David Bourget (Western Ontario)
David Chalmers (ANU, NYU)
Rafael De Clercq
Jack Alan Reynolds
Learn more about PhilPapers
This article considers how we should frame the ethical issues raised by current proposals for large-scale genebanks with on-going links to medical and lifestyle data, such as the Wellcome Trust and Medical Research Council's 'UK Biobank'. As recent scandals such as Alder Hey have emphasised, there are complex issues concerning the informed consent of donors that need to be carefully considered. However, we believe that a preoccupation with informed consent obscures important questions about the purposes to which such collections are put, not least that they may be only haphazardly used for research —an end that would not fairly reflect the original altruistic motivation of donors, and the trust they must invest. We therefore argue that custodians of such databases take on a weighty pro-active duty, to encourage public debate about the ends of such collections and to sponsor research that reflects publicly agreed priorities and provides public benefits
|Keywords||No keywords specified (fix it)|
|Categories||categorize this paper)|
Setup an account with your affiliations in order to access resources via your University's proxy server
Configure custom proxy (use this if your affiliation does not provide a proxy)
|Through your library||
References found in this work BETA
No references found.
Citations of this work BETA
No citations found.
Similar books and articles
Timothy Caulfield, Ross Upshur & Abdallah Daar (2003). DNA Databanks and Consent: A Suggested Policy Option Involving an Authorization Model. [REVIEW] BMC Medical Ethics 4 (1):1-4.
Oonagh Corrigan (ed.) (2009). The Limits of Consent: A Socio-Ethical Approach to Human Subject Research in Medicine. Oxford University Press.
Luciana Caenazzo, Pamela Tozzo & Renzo Pegoraro (2013). Biobanking Research on Oncological Residual Material: A Framework Between the Rights of the Individual and the Interest of Society. [REVIEW] BMC Medical Ethics 14 (1):17.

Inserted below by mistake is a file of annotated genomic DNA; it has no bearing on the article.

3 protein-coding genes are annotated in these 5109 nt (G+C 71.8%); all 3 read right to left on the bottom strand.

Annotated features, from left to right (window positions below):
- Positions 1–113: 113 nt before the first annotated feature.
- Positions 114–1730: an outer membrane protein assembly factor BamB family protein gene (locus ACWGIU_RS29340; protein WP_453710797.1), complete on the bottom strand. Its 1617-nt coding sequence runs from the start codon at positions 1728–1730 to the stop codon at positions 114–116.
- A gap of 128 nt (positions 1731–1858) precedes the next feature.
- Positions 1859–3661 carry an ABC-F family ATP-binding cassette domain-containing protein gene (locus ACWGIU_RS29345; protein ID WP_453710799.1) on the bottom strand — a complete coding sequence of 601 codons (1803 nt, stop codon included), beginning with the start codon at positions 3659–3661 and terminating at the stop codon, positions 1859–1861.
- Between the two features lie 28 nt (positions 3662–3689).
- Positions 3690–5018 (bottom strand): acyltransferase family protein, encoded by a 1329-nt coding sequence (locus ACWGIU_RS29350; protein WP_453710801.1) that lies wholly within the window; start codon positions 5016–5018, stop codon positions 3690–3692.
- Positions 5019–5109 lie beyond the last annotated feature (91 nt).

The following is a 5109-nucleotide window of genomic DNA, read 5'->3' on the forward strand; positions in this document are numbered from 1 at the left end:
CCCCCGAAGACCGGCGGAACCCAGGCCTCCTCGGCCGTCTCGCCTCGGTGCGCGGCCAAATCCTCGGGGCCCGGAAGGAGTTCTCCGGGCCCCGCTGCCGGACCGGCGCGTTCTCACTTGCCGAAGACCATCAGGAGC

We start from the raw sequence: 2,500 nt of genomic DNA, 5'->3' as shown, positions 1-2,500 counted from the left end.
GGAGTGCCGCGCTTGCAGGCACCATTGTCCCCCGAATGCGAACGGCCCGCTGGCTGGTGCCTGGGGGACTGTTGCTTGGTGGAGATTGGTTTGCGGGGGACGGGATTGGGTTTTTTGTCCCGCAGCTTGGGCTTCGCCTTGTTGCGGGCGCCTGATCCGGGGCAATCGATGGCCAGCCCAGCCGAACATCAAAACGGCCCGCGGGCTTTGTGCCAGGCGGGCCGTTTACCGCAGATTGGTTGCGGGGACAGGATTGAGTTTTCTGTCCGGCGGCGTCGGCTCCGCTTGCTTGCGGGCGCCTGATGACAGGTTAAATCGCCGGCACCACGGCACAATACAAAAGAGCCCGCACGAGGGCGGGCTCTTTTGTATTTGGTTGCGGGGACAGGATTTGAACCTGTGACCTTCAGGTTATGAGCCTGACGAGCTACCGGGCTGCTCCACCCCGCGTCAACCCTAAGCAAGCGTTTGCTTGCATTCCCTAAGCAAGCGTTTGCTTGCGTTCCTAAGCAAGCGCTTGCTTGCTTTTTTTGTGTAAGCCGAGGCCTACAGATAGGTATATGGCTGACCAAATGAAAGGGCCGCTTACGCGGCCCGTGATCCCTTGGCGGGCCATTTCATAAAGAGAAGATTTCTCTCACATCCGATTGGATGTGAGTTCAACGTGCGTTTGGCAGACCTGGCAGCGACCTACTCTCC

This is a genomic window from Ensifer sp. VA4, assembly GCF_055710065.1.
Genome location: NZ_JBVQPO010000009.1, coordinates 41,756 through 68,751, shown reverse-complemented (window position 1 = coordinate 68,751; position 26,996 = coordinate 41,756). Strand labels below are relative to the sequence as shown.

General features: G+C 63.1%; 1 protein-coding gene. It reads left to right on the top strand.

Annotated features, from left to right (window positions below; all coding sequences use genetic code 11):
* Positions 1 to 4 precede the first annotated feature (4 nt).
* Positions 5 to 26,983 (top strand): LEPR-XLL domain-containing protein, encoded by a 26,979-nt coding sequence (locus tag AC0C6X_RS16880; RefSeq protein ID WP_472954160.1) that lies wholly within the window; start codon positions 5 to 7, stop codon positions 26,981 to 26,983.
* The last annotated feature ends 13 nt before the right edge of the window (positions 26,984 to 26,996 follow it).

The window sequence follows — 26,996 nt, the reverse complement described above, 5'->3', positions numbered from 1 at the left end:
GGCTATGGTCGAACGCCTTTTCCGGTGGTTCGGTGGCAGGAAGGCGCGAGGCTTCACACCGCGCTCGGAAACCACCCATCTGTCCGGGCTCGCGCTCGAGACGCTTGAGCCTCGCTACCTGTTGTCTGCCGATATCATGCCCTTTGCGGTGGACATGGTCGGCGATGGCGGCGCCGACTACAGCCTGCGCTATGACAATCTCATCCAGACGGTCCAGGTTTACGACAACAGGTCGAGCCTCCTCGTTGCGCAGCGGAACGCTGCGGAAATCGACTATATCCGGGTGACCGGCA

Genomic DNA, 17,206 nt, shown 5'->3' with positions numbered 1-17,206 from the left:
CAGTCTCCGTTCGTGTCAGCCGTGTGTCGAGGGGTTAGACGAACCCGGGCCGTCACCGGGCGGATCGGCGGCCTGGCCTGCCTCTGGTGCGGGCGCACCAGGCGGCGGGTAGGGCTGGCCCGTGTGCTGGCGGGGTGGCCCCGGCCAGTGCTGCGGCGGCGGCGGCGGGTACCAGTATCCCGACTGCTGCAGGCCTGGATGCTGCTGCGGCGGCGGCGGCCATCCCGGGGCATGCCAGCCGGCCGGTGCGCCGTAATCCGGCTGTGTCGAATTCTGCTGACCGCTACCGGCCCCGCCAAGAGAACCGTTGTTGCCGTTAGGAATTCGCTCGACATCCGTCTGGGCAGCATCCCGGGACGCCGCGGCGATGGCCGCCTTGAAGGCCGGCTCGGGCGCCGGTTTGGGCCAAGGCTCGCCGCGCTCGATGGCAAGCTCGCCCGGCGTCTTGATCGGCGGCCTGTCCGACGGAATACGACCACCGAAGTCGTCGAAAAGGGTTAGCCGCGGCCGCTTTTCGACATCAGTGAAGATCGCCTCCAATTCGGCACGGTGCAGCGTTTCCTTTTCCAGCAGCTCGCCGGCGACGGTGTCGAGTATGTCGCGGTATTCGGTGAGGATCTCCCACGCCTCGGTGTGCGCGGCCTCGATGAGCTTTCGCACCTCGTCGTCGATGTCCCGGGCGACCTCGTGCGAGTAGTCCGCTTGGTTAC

K. S. Steinsbekk & B. Solberg (2011). Biobanks--When is Re-Consent Necessary? Public Health Ethics 4 (3):236-250.
Mairi Levitt & Sue Weldon, A Well Placed Trust? Public Perceptions of the Governance of DNA Databases.
Garrath Williams (2012). Children as Means and Ends in Large-Scale Medical Research. Bioethics 26 (8):422-430.
O. O'Neill (2001). Informed Consent and Genetic Information. Studies in History and Philosophy of Science Part C 32 (4):689-704.
Xinqing Zhang (2009). Bioethical Regulation and Human Genetic Databases in Mainland China : A National Survey Among Scientists and Regulators on Consent Issues and Benefit-Sharing. In Margaret Sleeboom-Faulkner (ed.), Human Genetic Biobanks in Asia: Politics of Trust and Scientific Advancement. Routledge.
Robert F. Weir & Jay R. Horton (1995). Genetic Research, Adolescents, and Informed Consent. Theoretical Medicine and Bioethics 16 (4).
Judy Allen & Beverley Mcnamara (2011). Reconsidering the Value of Consent in Biobank Research. Bioethics 25 (3):155-166.
Min Liu & Qingli Hu (2014). A Proposed Approach to Informed Consent for Biobanks in China. Bioethics 28 (4):181-186.
Asya Al-Riyami, Deepali Jaju, Sanjay Jaju & Henry J. Silverman (2011). The Adequacy of Informed Consent Forms in Genetic Research in Oman: A Pilot Study. Developing World Bioethics 11 (2):57-62.
Lauren C. Milner & David Magnus (2013). Can Informed Consent Go Too Far? Balancing Consent and Public Benefit in Research. American Journal of Bioethics 13 (4):1 - 2.
Karen J. Maschke (2010). Wanted: Human Biospecimens. Hastings Center Report 40 (5):21-23.
Added to index2011-01-29
Total downloads11 ( #154,700 of 1,410,160 )
Recent downloads (6 months)2 ( #107,948 of 1,410,160 )
How can I increase my downloads?